To address this challenge, Graham’s The Family Dairy standardised its workforce on PCs powered by the Intel vPro platform. By utilising Intel AMT) and EMA, their IT team was able to remotely manage and maintain its devices, reduce downtime, and enhance security.
Technical debt and cybersecurity risks go hand in hand. Outdated technology can be vulnerable to cyberattacks and other security threats, which can put sensitive information at risk. Take PCs. They are still a crucial aspect of cybersecurity since 50% of critical corporate data is stored on unprotected desktops and laptops. Security threats can enter any computer and rapidly spread, causing workforce downtime, lost productivity, costly data breaches, regulatory fines, and reputational damage, all of which can have a significant impact on a company’s long-term success. So, how can an ITDM best manage this?
Real Story: University Hospitals Bristol and Weston NHS Foundation Trust (UHBW)
University Hospitals Bristol and Weston (UHBW) has the answer. They are a leading healthcare provider in the Southwest of England. With several sites offering medical care, their IT infrastructure plays a critical role in managing patient records, coordinating care, and ensuring compliance with various regulations.
However, UHBW faced several challenges with their previous IT solutions, including outdated hardware, a lack of remote management tools, and security concerns. They needed a solution that would allow them to manage their IT infrastructure efficiently, securely, and remotely.
That’s where Intel came in. Working with Intel, UHBW was provided with devices powered by the Intel vPro platform. With the Intel vPro platform, security decisions start at the PC level. The platform provides innovative hardware-based security features, including Intel Hardware Shield, which offers enhanced protections against attacks below the operating system and advanced threat detection capabilities. Hardware Shield reduces the attack surface and protects against damaging firmware-level attacks while offloading routine security functions for minimal user impact, allowing for continuous productivity.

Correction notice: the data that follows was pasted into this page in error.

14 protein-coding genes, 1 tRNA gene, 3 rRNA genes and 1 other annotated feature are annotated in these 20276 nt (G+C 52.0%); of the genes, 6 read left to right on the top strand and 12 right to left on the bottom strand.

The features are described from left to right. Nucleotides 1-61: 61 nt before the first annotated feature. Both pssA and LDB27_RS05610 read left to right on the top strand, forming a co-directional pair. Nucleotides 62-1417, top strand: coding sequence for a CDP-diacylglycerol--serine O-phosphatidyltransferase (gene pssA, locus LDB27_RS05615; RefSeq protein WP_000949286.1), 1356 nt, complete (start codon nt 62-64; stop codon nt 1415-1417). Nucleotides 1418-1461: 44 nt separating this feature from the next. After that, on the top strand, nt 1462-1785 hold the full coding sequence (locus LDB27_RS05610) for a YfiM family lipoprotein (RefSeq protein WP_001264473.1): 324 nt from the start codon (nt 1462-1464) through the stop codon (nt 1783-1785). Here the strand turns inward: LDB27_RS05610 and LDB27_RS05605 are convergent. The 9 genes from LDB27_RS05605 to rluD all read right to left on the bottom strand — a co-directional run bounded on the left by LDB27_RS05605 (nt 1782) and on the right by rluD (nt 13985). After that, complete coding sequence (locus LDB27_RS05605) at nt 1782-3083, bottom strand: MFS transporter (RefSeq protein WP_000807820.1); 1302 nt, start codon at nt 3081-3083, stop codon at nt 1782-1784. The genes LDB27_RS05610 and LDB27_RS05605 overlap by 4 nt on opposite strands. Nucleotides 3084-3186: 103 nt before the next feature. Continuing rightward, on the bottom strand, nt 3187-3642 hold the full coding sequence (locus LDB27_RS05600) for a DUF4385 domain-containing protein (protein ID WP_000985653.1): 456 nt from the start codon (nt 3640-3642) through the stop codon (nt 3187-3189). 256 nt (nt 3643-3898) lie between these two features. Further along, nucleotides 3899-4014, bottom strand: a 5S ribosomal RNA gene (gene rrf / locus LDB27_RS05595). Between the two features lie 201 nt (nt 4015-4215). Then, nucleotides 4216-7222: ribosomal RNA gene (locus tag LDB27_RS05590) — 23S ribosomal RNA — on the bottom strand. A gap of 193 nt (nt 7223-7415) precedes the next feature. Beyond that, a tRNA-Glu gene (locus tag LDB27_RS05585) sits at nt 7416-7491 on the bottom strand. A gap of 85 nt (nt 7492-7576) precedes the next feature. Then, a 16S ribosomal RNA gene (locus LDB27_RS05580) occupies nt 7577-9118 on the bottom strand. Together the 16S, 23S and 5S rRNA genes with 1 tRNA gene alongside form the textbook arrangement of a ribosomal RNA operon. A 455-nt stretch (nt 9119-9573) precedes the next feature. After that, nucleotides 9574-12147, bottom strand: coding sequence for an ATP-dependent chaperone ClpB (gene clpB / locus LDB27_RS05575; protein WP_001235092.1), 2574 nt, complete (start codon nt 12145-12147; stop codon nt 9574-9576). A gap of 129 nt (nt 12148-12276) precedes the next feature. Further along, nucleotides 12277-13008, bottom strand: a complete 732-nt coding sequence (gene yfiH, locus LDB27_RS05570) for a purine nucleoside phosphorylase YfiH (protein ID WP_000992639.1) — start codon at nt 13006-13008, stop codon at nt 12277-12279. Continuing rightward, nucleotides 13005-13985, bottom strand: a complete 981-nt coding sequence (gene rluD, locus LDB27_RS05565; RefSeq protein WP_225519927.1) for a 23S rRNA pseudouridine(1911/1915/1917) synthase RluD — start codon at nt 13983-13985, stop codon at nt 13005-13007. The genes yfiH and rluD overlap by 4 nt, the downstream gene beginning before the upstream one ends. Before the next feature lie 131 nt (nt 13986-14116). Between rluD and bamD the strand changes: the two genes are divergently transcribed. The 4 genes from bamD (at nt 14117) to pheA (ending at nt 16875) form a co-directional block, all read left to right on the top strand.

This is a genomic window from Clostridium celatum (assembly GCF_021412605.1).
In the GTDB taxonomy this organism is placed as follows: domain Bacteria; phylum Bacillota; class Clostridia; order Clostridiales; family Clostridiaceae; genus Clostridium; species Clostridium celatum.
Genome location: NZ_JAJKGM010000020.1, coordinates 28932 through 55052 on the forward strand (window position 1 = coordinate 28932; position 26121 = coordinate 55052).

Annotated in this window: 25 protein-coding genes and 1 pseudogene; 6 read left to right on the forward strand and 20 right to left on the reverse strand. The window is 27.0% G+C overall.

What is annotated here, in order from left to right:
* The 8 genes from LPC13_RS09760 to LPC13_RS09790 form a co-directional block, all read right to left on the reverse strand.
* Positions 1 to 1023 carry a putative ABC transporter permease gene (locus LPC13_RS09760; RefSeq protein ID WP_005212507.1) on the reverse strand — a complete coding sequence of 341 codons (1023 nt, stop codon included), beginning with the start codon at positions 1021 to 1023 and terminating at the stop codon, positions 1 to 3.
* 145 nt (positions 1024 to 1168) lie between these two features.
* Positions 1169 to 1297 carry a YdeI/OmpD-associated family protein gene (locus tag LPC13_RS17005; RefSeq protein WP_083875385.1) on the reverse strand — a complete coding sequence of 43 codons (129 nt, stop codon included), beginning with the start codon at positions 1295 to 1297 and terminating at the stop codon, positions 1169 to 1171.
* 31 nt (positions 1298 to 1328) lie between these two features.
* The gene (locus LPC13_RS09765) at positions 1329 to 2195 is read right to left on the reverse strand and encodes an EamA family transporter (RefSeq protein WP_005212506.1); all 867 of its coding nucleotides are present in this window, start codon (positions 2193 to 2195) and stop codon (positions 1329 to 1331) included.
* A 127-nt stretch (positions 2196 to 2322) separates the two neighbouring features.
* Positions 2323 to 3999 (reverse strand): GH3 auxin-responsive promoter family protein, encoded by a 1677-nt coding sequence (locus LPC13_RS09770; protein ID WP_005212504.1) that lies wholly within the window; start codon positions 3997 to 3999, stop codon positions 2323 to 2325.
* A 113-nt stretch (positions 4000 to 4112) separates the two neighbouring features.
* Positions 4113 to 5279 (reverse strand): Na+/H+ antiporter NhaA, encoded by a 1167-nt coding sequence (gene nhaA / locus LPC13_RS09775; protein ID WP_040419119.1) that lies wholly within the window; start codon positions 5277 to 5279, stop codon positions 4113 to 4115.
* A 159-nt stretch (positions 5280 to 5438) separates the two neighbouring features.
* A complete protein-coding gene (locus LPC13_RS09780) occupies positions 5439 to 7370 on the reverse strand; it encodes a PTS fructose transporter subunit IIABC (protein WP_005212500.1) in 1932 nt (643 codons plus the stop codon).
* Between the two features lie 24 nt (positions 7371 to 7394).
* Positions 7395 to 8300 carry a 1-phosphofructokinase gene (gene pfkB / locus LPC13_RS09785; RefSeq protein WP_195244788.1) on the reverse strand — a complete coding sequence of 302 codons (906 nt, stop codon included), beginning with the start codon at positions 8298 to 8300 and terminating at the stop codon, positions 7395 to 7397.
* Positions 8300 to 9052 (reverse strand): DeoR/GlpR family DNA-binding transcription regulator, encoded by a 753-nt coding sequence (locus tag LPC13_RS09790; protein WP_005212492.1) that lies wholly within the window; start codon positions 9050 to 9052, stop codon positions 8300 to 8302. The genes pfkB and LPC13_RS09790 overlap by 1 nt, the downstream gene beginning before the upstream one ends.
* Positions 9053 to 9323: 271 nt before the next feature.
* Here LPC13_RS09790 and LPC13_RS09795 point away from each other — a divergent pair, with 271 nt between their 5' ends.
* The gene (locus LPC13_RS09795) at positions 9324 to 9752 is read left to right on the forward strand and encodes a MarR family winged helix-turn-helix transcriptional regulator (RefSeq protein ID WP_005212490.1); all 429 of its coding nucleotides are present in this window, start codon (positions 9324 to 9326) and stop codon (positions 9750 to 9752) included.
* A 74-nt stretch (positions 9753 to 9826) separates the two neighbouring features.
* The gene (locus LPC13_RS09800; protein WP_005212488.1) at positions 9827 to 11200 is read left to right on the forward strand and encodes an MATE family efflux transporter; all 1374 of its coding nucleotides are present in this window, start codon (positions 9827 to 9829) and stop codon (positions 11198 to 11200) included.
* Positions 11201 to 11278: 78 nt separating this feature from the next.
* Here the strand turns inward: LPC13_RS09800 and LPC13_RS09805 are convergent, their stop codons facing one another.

Additionally, the platform’s remote management capabilities allowed UHBW’s IT staff to monitor, diagnose, and resolve issues from a central location, reducing downtime and minimising the impact on patient care.
Thanks to Intel vPro, UHBW was able to streamline its IT operations, providing better patient care, and enhancing overall efficiency. With the improved remote management capabilities, UHBW’s IT team could respond to issues promptly, often before they became critical. As a result, there were fewer disruptions to patient care and staff were able to access patient records more quickly and efficiently. Additionally, the enhanced security features offered by Intel vPro helped UHBW comply with various regulatory requirements, ensuring that patient data was kept safe.
Technical debt is a growing concern for ITDMs in today’s rapidly evolving business landscape. To stay competitive and avoid costly consequences, it’s critical for ITDMs to consider numerous aspects, including EX, lifecycle management and cybersecurity. By addressing technical debt proactively, investing in new technologies such as the Intel vPro platform and creating comprehensive technology roadmaps that prioritise innovation and agility, ITDMs can future-proof their business operations and thrive in an increasingly digital world.
Now I want to hear from you
- Tell me about your tips for future proofing your tech investments in turbulent times.
- How are you dealing with technical debt?
Then head over to Intel to learn more about the Intel vPro platform powered by the new 13th Gen Intel® Core™ processors and how you can better manage your technical debt and improve your workplace’s EX, lifecycle, and cybersecurity. New features offer a hybrid architecture with new performance-cores, more efficient-cores (on select offerings), smarter task classification, better energy efficiency, and security, the latter of which promises to reduce an attack surface by 70% compared to 4-year-old Intel-based PCs.
Finally, in the spirit of full disclosure, please be aware that I’ve received compensation for promoting this #ad for Intel. Because your success is important to me, I only align myself with brands I believe in, and Intel is one of them.